There was a glaring bug in this arrangement. What determines if the ‘puzzle’ has been successfully solved is that if at the end of script execution 1) it hasn’t failed with an error and 2) that the top item remaining on the stack can be interpreted as a valid Boolean ‘true’. OP_RETURN didn’t change this. It simply exited the script early and the above check was done to determine if the script was spendable. But it neglected to distinguish between the locking script which is set in stone once in the UTXO at the (earlier) time when the output is created, and the unlocking script which anyone can create in an attempt to spend the coin. Consider the following locking script:
This is the original pay-to-public-key script template. It *should* only be able to be unlocked by providing a valid signature, which you should only be able to provide if you have the private key that corresponds to the public key. In the original version of Bitcoin what’s executed looks like this:
Concatenate( <signature> | OP_CODESEPERATOR | <public_key> OP_CHECKSIG )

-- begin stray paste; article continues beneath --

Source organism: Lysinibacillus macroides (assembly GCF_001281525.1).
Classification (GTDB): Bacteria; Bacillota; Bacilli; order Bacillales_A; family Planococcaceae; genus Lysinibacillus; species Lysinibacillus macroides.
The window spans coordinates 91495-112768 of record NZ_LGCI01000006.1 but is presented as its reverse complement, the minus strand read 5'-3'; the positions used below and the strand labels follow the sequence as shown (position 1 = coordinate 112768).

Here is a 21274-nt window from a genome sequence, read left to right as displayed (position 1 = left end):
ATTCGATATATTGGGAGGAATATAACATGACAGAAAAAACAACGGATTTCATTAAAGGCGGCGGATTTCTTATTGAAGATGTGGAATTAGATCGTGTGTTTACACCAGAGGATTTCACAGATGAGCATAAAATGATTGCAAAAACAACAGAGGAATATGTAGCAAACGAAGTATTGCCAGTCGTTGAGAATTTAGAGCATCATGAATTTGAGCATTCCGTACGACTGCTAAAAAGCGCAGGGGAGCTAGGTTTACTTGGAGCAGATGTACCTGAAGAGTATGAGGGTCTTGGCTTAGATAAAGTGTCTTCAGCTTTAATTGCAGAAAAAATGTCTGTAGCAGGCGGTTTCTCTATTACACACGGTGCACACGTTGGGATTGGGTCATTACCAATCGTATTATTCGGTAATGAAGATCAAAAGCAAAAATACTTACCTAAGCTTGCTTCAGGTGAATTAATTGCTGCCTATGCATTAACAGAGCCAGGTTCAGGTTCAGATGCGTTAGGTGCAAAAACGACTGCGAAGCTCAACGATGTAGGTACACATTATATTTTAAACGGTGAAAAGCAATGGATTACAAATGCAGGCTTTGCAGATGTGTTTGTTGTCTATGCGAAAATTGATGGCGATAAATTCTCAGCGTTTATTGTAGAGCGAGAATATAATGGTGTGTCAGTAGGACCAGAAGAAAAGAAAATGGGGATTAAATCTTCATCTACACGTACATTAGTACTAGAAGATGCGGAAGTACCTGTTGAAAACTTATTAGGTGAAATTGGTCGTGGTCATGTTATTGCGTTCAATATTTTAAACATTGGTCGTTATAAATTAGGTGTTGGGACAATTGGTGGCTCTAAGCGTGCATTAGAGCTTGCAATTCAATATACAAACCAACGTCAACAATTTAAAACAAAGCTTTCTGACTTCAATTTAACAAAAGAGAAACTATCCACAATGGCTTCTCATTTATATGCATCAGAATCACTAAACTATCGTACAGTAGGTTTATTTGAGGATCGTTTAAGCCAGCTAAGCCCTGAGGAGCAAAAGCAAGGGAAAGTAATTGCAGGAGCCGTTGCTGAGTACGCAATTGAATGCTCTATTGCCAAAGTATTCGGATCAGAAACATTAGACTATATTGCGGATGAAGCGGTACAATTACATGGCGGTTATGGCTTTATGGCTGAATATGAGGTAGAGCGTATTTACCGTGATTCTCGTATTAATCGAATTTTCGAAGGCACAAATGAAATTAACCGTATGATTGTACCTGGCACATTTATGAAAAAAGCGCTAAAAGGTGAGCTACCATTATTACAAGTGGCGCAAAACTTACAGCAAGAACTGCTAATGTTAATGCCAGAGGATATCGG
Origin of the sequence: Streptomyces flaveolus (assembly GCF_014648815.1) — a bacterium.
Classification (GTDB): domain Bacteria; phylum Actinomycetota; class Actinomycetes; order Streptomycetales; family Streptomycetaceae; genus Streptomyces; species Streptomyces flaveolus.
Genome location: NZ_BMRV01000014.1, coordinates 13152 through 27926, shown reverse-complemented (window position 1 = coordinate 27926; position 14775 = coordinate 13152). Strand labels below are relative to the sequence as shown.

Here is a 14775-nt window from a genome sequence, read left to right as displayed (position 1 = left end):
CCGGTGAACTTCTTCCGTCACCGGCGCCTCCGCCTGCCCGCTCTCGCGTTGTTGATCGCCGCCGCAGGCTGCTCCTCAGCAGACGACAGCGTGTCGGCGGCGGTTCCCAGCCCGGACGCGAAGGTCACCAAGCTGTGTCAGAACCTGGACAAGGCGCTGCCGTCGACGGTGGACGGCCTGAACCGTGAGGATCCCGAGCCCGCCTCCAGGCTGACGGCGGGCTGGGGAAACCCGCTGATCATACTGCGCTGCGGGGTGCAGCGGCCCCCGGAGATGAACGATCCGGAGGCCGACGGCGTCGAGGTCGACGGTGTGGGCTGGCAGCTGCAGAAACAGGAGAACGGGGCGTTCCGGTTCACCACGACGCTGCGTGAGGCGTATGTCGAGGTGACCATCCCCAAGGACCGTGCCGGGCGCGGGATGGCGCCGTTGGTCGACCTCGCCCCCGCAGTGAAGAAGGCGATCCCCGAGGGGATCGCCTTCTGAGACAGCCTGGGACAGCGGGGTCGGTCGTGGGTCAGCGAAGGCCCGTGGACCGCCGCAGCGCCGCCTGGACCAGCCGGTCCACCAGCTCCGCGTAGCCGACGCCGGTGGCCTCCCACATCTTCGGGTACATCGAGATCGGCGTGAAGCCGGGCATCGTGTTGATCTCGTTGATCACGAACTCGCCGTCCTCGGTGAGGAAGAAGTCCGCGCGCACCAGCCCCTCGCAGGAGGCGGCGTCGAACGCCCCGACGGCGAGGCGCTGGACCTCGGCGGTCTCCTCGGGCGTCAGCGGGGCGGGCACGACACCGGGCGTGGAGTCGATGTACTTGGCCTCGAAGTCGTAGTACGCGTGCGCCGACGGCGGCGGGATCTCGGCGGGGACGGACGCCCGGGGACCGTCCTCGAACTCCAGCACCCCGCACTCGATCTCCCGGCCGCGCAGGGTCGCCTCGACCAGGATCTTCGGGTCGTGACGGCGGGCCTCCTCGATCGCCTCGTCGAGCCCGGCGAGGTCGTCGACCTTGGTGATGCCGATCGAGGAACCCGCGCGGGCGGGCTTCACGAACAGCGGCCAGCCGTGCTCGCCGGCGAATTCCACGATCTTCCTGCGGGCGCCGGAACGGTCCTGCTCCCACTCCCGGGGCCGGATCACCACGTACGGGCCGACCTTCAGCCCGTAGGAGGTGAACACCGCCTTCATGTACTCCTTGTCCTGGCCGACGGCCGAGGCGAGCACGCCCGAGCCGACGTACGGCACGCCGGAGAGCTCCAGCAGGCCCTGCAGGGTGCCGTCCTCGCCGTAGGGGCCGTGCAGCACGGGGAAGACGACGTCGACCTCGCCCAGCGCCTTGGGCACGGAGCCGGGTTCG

This would work fine as long as the signature is valid but you could also do this:
Concatenate( OP_TRUE OP_RETURN | OP_CODESEPERATOR | <public_key> OP_CHECKSIG )
This pushes true onto the stack then exits the script. The signature check is never performed and the script is considered valid because the top stack item is a Boolean ‘true’. In fact it doesn’t matter what the locking script is. This behavior could be exploited to spend any bitcoin at all.
Satoshi noticed this and fixed it. But he did it in a rush. The fix was to make OP_RETURN always exit and FAIL the script. The reason for this is likely in way the code was structured at the time. A better fix would have been to disallow OP_RETURN in the unlocking script. Or ensure it always exits and fails if found in the unlocking script but behaves normally if found in the locking script. The problem is that by concatenating the scripts there was no simple way for the script interpreter to know which part it was in. OP_CODESEPERATOR is a valid op code that can be used anywhere in locking or unlocking scripts. It can be used multiple times even. So encountering that op code isn’t a definite marker of the transition from unlocking to locking script. There are other ways it could have been done but they introduce complexity and I suspect Satoshi was in a bit of a hurry to roll out a fix before this vulnerability got exploited.